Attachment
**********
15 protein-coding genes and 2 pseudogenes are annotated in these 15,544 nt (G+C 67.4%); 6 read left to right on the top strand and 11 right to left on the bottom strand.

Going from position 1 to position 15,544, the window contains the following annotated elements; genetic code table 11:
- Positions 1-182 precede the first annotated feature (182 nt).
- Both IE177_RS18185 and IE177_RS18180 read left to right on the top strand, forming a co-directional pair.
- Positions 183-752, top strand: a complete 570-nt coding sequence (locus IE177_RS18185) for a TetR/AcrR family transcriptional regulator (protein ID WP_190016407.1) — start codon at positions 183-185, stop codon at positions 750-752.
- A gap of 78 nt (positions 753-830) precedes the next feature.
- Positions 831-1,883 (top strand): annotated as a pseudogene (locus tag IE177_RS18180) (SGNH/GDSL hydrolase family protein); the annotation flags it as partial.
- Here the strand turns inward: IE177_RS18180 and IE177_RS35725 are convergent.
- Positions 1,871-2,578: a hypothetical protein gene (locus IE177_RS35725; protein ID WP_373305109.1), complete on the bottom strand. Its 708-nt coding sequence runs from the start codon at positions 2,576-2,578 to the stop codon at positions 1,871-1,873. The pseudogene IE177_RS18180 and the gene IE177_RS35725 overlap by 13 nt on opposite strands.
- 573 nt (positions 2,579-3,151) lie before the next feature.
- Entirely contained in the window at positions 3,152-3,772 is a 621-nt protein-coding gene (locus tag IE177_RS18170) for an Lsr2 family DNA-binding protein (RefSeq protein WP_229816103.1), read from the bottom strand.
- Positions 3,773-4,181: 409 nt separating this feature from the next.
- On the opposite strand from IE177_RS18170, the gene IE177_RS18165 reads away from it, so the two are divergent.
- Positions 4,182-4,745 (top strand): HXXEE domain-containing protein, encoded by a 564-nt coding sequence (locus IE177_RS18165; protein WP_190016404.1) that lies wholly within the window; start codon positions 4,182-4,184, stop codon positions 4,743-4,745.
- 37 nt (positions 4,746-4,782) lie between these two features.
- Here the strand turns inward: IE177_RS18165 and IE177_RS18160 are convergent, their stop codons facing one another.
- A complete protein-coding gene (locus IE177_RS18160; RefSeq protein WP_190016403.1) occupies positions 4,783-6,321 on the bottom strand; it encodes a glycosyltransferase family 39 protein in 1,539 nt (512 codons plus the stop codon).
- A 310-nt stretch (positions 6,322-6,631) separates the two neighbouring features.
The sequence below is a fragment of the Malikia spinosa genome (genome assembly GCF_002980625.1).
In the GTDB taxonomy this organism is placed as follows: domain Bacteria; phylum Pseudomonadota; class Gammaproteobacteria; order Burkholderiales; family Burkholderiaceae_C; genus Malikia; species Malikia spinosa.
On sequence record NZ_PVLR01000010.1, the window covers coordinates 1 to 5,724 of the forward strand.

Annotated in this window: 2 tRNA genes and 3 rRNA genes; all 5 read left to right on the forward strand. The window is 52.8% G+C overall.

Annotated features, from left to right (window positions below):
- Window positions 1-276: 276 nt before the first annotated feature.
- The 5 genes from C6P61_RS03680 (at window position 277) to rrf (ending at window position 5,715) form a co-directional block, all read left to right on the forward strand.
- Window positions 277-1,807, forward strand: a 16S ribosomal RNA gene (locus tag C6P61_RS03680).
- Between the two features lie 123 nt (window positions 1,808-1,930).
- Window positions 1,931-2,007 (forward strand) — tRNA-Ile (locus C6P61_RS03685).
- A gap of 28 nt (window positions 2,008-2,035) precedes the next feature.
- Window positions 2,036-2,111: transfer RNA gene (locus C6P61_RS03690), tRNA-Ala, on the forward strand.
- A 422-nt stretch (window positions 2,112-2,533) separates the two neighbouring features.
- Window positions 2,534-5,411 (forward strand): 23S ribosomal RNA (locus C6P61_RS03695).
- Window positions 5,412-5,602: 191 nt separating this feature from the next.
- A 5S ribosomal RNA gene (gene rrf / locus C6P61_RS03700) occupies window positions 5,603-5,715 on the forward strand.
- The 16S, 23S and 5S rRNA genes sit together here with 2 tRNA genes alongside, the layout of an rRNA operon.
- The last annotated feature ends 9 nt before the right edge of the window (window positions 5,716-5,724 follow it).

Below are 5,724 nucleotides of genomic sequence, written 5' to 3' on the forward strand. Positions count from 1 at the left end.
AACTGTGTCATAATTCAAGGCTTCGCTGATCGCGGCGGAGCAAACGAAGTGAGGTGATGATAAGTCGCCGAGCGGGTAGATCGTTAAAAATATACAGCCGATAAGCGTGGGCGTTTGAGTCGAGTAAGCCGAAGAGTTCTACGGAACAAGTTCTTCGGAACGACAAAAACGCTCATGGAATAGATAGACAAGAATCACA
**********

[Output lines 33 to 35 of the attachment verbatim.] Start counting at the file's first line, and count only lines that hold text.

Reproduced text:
- Window positions 5,412-5,602: 191 nt separating this feature from the next.
- A 5S ribosomal RNA gene (gene rrf / locus C6P61_RS03700) occupies window positions 5,603-5,715 on the forward strand.
- The 16S, 23S and 5S rRNA genes sit together here with 2 tRNA genes alongside, the layout of an rRNA operon.